You will want to get these products into the spotlight in your in-store promotion and advertising programs. Consider using point-of-purchase materials on your sales floor to draw more attention to them. Recyclable means “big story -- big rewards.”
A green home absolutely must also include renewable materials. Rapidly renewable wood species are especially desirable, such as bamboo floors, cork floors, and hardwoods from FSC-Certified and Sustainable Forestry Initiative (SFI) sources. Focus on tile and stone selections that contain recycled content and come from a local manufacturer (which reduces fuel usage and air pollution from vehicle transport). Be selective in choosing products for your floor. Choose your vendors carefully, look at the proximity of their manufacturing plant or distribution center, and find out what green practices they use in the manufacturing process.
Additionally, if your showroom/store sells countertops, do not lavish all of your attention on laminate and stone. Look to tempered glass counter designs (they are a hot commodity according to the National Kitchen & Bath Association). And don’t forget about concrete countertops. Both of these options are environmentally–friendly. Concrete (for both floors and counters) scores points in resource-efficiency and indoor air quality, because of the low emission sealants and dyes used.
Indoor Air Quality Features –The heating, ventilation and air conditioning system (HVAC) must be appropriately sized for an efficient and properly ventilated home. Fans in the kitchen and bathrooms should cycle fresh air inside, and release stale air. Low VOC paints and finishes should be used as well. How can floor covering specialists affect this green point?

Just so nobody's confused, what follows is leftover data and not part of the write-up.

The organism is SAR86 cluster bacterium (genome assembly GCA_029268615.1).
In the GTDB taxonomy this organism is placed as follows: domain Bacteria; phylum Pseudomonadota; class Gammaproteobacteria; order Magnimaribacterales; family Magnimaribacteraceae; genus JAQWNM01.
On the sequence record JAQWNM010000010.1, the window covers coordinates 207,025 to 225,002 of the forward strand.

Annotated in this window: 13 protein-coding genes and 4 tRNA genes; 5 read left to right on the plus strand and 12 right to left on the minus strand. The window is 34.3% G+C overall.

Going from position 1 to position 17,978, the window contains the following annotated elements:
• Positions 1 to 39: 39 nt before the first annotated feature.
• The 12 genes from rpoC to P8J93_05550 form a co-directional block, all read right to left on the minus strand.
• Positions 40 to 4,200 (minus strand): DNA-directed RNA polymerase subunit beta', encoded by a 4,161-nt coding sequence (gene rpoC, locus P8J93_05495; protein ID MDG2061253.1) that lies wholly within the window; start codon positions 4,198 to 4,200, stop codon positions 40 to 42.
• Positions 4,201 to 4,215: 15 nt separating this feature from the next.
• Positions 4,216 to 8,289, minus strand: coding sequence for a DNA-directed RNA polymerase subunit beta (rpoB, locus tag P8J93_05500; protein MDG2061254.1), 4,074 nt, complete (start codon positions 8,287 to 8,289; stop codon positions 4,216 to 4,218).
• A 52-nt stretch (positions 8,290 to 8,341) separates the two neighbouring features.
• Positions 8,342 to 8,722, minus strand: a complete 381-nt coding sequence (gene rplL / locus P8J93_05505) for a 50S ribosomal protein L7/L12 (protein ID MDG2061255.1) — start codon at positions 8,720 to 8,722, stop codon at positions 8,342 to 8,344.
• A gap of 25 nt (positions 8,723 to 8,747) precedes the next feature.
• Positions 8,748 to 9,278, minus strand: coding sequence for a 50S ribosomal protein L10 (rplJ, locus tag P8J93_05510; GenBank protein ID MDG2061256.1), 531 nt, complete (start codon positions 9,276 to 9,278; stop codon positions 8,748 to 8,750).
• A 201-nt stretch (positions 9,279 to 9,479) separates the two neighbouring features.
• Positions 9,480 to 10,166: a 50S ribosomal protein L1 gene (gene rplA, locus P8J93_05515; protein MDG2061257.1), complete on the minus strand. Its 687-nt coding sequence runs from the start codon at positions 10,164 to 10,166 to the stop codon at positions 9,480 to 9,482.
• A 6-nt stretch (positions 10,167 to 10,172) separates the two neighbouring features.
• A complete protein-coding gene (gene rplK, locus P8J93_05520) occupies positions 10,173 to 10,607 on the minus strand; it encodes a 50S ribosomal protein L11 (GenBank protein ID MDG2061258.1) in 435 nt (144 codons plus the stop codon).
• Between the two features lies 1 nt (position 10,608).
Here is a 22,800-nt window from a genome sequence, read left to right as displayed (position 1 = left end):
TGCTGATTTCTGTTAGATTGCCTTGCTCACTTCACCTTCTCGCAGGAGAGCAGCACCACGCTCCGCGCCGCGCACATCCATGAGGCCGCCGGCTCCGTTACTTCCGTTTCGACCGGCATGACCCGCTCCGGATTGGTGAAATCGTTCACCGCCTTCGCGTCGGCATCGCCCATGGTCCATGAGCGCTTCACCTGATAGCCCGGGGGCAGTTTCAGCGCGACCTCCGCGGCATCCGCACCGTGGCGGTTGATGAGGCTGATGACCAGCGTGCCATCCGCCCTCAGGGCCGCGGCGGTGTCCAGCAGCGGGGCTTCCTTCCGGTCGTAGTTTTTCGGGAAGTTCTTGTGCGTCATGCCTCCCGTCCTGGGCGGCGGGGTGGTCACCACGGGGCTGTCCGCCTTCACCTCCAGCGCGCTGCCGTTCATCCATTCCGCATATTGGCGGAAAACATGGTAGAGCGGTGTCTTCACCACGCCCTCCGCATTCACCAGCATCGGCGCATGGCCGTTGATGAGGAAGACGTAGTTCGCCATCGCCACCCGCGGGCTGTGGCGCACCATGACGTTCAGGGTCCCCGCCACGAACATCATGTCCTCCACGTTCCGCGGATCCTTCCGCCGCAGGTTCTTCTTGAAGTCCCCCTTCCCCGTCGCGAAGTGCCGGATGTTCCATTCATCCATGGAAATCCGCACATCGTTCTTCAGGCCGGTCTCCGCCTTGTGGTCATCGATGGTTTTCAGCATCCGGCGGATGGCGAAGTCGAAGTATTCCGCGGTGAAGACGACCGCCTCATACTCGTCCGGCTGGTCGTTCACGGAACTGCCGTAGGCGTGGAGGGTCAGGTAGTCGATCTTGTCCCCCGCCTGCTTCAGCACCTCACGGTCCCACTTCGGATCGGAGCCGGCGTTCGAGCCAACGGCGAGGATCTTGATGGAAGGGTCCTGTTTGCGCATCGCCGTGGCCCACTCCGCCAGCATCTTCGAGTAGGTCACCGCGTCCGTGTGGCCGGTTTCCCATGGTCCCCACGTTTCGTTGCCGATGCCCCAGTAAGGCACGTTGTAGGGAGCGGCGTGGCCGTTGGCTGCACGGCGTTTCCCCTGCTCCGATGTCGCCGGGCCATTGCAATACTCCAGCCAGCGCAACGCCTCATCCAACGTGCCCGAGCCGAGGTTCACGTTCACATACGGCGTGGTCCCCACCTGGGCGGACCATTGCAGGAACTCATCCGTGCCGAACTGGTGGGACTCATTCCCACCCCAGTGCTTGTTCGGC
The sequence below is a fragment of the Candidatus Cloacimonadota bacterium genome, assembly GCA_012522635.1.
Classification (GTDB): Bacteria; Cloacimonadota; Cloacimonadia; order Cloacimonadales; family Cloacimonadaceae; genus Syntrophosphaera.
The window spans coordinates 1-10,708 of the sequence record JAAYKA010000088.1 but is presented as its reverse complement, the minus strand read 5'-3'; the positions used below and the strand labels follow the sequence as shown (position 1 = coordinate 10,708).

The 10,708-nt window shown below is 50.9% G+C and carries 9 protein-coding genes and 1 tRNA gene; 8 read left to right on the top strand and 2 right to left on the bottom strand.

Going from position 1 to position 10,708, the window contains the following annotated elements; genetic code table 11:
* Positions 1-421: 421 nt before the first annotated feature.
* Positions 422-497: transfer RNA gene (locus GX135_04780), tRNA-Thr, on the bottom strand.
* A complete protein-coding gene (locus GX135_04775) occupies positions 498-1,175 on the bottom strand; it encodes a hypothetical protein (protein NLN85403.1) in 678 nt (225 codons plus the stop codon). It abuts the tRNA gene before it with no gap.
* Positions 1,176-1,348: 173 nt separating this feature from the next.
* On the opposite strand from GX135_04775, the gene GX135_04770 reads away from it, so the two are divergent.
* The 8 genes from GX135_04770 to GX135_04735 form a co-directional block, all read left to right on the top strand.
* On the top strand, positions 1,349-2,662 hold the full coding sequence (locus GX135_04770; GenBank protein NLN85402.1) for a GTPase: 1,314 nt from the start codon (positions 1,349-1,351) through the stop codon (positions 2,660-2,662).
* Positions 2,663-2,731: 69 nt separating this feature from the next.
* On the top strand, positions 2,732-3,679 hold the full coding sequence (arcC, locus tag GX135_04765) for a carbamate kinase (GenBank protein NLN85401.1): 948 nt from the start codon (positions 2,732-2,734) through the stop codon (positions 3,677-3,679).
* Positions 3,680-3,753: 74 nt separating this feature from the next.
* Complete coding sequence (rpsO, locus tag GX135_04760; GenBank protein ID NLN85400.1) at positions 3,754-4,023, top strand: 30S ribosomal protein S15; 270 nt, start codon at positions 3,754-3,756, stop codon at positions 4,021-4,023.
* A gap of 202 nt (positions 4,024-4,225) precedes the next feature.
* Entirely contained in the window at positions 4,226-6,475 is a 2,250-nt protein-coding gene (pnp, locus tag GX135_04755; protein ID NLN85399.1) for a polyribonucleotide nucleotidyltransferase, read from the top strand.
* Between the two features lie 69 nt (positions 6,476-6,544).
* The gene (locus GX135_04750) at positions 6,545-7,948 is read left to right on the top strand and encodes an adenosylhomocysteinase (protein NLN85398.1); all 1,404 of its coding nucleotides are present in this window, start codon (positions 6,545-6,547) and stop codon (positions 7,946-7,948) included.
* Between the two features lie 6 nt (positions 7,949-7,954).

Do your homework on the adhesives and sealants you supply for your installations. They should all feature low-emitting materials that contribute to good indoor air quality. And, reassure your customers of the findings from the Carpet and Rug Institute that carpet and pad have very low VOC emissions, which dissipate shortly after installation. All testing validates that new carpet is, in no way, harmful to consumers’ health. Loose fibers are not lightweight enough to be airborne or inhaled.
Speaking of carpet, California’s Carpet Stewardship Bill, AB 2398, was recently signed into law. It requires manufacturers who sell products in the state to establish a stewardship plan with California for carpet recycling. Manufacturers will also need to charge a tax of 5 cents per square yard on all carpet sold in the state. This tax will be remitted quarterly to the Carpet America Recovery Effort (CARE), or, with prior approval, retained by the manufacturer for use in its stewardship plan. I know some of you might not be happy with charging consumers extra for a new carpet tax, but the bill is designed to incentivize carpet recycling and reward those who produce marketable products from post-consumer carpet.
Without a doubt, green design is a huge subject. Think outside the box, or perhaps create a brand new box when selling all products. Guidelines are always helpful, but it’s how they pertain to you, in your day-to-day business, that really counts. Drawing the parallels between these guidelines and how they translate to floor coverings is not an easy task. But doing so can help bring in more green, both in products and in cash.